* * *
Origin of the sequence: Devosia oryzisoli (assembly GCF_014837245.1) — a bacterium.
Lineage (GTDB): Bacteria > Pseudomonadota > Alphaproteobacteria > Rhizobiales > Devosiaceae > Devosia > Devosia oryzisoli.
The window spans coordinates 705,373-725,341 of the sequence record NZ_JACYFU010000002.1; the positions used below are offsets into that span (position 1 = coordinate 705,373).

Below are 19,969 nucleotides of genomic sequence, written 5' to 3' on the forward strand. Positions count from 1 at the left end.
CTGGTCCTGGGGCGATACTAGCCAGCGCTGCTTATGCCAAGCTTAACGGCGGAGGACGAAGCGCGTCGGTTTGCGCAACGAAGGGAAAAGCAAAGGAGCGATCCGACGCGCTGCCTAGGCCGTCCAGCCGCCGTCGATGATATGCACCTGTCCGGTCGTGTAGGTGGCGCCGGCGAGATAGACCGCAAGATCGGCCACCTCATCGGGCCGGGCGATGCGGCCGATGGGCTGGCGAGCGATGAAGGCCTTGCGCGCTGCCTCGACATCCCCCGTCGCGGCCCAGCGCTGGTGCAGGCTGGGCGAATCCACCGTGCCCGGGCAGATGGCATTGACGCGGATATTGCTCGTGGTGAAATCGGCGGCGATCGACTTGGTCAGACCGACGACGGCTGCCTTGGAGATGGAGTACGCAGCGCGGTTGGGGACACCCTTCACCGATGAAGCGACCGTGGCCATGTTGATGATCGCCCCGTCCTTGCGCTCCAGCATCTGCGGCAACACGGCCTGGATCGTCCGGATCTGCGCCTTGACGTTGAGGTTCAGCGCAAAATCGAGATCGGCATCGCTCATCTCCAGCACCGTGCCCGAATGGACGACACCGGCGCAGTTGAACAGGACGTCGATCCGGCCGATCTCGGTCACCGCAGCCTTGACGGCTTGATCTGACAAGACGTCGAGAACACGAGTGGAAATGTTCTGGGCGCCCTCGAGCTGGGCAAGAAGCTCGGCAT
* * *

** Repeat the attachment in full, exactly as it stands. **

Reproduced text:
Origin of the sequence: Devosia oryzisoli (assembly GCF_014837245.1) — a bacterium.
Lineage (GTDB): Bacteria > Pseudomonadota > Alphaproteobacteria > Rhizobiales > Devosiaceae > Devosia > Devosia oryzisoli.
The window spans coordinates 705,373-725,341 of the sequence record NZ_JACYFU010000002.1; the positions used below are offsets into that span (position 1 = coordinate 705,373).

Below are 19,969 nucleotides of genomic sequence, written 5' to 3' on the forward strand. Positions count from 1 at the left end.
CTGGTCCTGGGGCGATACTAGCCAGCGCTGCTTATGCCAAGCTTAACGGCGGAGGACGAAGCGCGTCGGTTTGCGCAACGAAGGGAAAAGCAAAGGAGCGATCCGACGCGCTGCCTAGGCCGTCCAGCCGCCGTCGATGATATGCACCTGTCCGGTCGTGTAGGTGGCGCCGGCGAGATAGACCGCAAGATCGGCCACCTCATCGGGCCGGGCGATGCGGCCGATGGGCTGGCGAGCGATGAAGGCCTTGCGCGCTGCCTCGACATCCCCCGTCGCGGCCCAGCGCTGGTGCAGGCTGGGCGAATCCACCGTGCCCGGGCAGATGGCATTGACGCGGATATTGCTCGTGGTGAAATCGGCGGCGATCGACTTGGTCAGACCGACGACGGCTGCCTTGGAGATGGAGTACGCAGCGCGGTTGGGGACACCCTTCACCGATGAAGCGACCGTGGCCATGTTGATGATCGCCCCGTCCTTGCGCTCCAGCATCTGCGGCAACACGGCCTGGATCGTCCGGATCTGCGCCTTGACGTTGAGGTTCAGCGCAAAATCGAGATCGGCATCGCTCATCTCCAGCACCGTGCCCGAATGGACGACACCGGCGCAGTTGAACAGGACGTCGATCCGGCCGATCTCGGTCACCGCAGCCTTGACGGCTTGATCTGACAAGACGTCGAGAACACGAGTGGAAATGTTCTGGGCGCCCTCGAGCTGGGCAAGAAGCTCGGCAT